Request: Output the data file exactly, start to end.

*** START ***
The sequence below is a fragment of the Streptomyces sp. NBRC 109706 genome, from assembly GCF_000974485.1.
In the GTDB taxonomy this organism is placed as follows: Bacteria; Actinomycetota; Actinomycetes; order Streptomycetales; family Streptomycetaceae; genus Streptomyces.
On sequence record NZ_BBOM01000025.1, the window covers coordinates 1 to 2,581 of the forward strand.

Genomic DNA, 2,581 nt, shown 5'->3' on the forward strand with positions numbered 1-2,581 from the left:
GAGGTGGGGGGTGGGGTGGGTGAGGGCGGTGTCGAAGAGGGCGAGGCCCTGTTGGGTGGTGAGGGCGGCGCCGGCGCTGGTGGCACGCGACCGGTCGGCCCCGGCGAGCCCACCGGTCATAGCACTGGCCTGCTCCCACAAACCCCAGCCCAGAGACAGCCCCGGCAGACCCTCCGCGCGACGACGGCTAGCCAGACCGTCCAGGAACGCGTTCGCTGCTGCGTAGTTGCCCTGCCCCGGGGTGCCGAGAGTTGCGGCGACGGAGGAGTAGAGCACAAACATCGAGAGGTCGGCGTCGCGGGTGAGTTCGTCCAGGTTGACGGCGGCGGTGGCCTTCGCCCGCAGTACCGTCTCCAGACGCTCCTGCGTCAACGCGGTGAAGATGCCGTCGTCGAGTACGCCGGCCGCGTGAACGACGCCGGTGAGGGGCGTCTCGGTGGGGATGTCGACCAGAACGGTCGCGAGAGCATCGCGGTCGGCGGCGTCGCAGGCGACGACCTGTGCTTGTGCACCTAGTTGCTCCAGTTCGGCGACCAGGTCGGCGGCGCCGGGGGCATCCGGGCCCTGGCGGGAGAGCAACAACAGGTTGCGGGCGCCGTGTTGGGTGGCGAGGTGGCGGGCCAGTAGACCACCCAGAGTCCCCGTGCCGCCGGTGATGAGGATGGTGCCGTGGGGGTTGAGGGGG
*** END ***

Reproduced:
The sequence below is a fragment of the Streptomyces sp. NBRC 109706 genome, from assembly GCF_000974485.1.
In the GTDB taxonomy this organism is placed as follows: Bacteria; Actinomycetota; Actinomycetes; order Streptomycetales; family Streptomycetaceae; genus Streptomyces.
On sequence record NZ_BBOM01000025.1, the window covers coordinates 1 to 2,581 of the forward strand.

Genomic DNA, 2,581 nt, shown 5'->3' on the forward strand with positions numbered 1-2,581 from the left:
GAGGTGGGGGGTGGGGTGGGTGAGGGCGGTGTCGAAGAGGGCGAGGCCCTGTTGGGTGGTGAGGGCGGCGCCGGCGCTGGTGGCACGCGACCGGTCGGCCCCGGCGAGCCCACCGGTCATAGCACTGGCCTGCTCCCACAAACCCCAGCCCAGAGACAGCCCCGGCAGACCCTCCGCGCGACGACGGCTAGCCAGACCGTCCAGGAACGCGTTCGCTGCTGCGTAGTTGCCCTGCCCCGGGGTGCCGAGAGTTGCGGCGACGGAGGAGTAGAGCACAAACATCGAGAGGTCGGCGTCGCGGGTGAGTTCGTCCAGGTTGACGGCGGCGGTGGCCTTCGCCCGCAGTACCGTCTCCAGACGCTCCTGCGTCAACGCGGTGAAGATGCCGTCGTCGAGTACGCCGGCCGCGTGAACGACGCCGGTGAGGGGCGTCTCGGTGGGGATGTCGACCAGAACGGTCGCGAGAGCATCGCGGTCGGCGGCGTCGCAGGCGACGACCTGTGCTTGTGCACCTAGTTGCTCCAGTTCGGCGACCAGGTCGGCGGCGCCGGGGGCATCCGGGCCCTGGCGGGAGAGCAACAACAGGTTGCGGGCGCCGTGTTGGGTGGCGAGGTGGCGGGCCAGTAGACCACCCAGAGTCCCCGTGCCGCCGGTGATGAGGATGGTGCCGTGGGGGTTGAGGGGG